Entertaining, Informing and Supporting since 1984.
|First LPFM MX Settlement Window Now Open|
Between now and October 8, 2014, specific LPFM applicants in the states of AK, AZ, CA, CO, HI, KS (including Kansas City, MO), NE, NV, OR, UT and WA can file major change amendments and lead scoring applicants in each group can file partial settlement agreements for the purpose of aggregating points.
For engineering assistance, please contact us at 1-844-REC-NEXUS.
For a list of the LPFM applicants that can participate in this filing window, click here. (Tentative selectees have a yellow background.)
This FAQ includes some questions that have either been asked directly to REC or to the various lists. Please contact us if you have any site specific questions.
Please note that at this time, we do not have the actual text of the FCC's Report and Order (R&O) that will implement these new rules and policies. This document is not expected to be released until next week. But without the R&O document, we will try to answer some of the questions the best that we can.
What proof will new LPFM applicants have to show that they do not interfere with second adjacent channels?
The process is the same one that is used by FM translators. It is sometimes referred to as the Living Way process. In a very small area around the LPFM transmitter, there must be zero potential listeners. A potential listener can be population in residences, workers in an industrial location or drivers on a 4-lane highway. REC's myLPFM can help measure the size of those overlap zones. In some cases, the overlap zone is smaller than the distance between the antenna and the ground and therefore would not cause any interference. The closer the LPFM station is to the second adjacent full power station, the better.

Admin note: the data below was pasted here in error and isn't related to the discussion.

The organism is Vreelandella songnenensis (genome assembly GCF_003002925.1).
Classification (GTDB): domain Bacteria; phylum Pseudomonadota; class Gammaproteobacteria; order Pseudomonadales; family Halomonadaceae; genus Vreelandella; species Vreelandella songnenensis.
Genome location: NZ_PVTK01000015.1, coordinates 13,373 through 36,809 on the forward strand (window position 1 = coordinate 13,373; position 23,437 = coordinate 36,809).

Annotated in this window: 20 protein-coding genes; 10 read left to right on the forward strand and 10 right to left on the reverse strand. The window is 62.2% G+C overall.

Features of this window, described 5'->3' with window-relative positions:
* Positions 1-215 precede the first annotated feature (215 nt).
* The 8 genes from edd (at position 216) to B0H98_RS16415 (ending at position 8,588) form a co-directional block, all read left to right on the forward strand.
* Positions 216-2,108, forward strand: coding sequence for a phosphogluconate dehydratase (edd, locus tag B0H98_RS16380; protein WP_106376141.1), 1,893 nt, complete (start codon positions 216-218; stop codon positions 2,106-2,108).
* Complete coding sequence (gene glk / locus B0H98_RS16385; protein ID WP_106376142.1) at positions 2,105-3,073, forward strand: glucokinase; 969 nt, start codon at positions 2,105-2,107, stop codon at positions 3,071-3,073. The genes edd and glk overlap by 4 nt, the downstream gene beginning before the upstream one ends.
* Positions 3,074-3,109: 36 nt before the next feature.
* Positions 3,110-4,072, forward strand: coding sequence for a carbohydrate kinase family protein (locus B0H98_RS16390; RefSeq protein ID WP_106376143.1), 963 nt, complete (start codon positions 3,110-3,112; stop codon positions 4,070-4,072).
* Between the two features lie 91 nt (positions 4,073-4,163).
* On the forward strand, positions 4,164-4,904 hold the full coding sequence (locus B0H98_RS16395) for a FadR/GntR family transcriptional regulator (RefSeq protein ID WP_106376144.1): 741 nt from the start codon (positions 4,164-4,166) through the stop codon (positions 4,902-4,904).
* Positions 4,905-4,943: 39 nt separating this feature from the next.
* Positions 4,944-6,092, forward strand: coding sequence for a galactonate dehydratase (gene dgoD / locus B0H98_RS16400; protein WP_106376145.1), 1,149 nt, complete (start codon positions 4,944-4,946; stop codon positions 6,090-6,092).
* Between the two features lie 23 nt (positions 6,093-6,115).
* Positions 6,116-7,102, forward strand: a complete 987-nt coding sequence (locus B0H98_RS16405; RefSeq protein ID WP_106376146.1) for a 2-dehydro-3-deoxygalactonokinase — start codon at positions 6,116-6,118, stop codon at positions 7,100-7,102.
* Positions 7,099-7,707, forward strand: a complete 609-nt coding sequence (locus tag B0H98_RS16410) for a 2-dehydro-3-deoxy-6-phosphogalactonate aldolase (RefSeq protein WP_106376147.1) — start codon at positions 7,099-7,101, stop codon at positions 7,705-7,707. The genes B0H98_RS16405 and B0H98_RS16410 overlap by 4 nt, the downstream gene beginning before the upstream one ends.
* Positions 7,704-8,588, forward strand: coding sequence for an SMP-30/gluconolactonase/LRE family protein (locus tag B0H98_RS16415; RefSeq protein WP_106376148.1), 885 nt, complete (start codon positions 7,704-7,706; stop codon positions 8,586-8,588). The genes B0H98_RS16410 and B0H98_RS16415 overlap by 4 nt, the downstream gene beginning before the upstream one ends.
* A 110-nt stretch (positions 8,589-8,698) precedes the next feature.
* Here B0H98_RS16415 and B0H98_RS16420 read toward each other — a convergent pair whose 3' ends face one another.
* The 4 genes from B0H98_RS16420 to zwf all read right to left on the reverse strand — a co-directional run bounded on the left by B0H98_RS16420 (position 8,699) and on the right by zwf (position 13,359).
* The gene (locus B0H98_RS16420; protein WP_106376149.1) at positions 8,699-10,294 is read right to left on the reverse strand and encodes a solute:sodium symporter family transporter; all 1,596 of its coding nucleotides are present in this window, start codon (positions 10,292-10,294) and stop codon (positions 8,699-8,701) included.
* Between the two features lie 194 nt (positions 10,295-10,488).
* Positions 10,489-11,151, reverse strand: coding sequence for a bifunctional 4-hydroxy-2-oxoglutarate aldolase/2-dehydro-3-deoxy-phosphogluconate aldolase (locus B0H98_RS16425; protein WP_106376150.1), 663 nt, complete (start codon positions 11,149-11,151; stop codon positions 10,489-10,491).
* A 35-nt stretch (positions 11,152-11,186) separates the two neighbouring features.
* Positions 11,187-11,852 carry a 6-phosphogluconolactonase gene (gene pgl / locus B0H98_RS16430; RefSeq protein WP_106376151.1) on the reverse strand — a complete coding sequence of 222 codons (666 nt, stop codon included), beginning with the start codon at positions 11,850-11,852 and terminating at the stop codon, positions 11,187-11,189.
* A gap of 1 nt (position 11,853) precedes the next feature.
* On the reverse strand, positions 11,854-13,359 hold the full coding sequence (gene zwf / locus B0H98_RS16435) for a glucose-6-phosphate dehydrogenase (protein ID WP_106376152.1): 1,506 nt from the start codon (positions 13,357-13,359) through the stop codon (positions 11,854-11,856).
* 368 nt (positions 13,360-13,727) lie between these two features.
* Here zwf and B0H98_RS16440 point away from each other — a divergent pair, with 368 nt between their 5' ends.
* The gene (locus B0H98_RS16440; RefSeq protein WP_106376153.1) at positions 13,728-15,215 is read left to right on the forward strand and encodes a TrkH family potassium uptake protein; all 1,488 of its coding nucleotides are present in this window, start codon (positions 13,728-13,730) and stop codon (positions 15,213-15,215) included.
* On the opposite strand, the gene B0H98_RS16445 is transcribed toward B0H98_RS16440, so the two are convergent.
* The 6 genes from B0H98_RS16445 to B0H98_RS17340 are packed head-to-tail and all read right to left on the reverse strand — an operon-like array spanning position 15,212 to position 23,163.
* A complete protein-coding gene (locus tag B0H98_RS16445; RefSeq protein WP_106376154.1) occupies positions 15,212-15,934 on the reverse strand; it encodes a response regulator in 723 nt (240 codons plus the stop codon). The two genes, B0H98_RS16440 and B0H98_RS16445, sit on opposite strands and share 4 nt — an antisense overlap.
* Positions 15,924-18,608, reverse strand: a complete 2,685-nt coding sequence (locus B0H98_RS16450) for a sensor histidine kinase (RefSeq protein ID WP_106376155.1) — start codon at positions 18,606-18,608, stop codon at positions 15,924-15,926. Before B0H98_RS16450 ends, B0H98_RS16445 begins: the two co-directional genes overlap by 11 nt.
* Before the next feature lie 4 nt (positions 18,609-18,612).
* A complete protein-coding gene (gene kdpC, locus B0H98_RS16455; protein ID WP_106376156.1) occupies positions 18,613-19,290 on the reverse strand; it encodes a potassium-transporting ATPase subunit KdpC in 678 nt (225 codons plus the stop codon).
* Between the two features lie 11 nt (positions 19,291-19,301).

Will the new second adjacent waiver policy also apply to existing stations wanting to move (or have been displaced)?
In the Notice of Proposed Rulemaking (NPRM), the FCC stated that the existing second-adjacent waiver policy violated the LCRA because the current policy can cause some interference because of population within the U/D overlap zone. It is REC"s understanding that the new LPFM policy, which is the same as the current policy for FM translators will apply to moves, channel changes due to displacement as well as new stations. We are not yet sure how the policy will apply to LPFM stations that are currently on second-adjacent waiver STAs under the current policy. Hopefully, this is addressed in the R&O.
If I have an LPFM station already, does the new rules allow me to own a second station?
For most of us, no. Only Native Nations are permitted to own two LPFM stations. Also, unless something has changed in the R&O, local governments proposing a travelers information service may own multiple LPFM stations within their jurisdiction. (73.855(b)) Under the new rules, LPFM licensees will be allowed to have an attributible interest in up to two FM translators (up to 4 for Native Nations).
Is it true that LPFM applicants must notify second adjacent (waiver) full power stations and that LPFM and full power stations must cooperate in second adjacent channel situations? Do you have to get "permission" from a full-power station on a second-adjacent channel?
No. This was something the NAB wanted. In this comments, In Commissioner Ajit Pai's statement, he stated:
One thing missing from these rules is a requirement that a low-power station seeking a
second-adjacent waiver serve its request on potentially affected FM stations. Such a requirement
would impose a minimal burden and would make it easier for those FM broadcasters to weigh in
early with any concerns. I nonetheless encourage low-power applicants and full-power
broadcasters to work together to address potential interference problems before low-power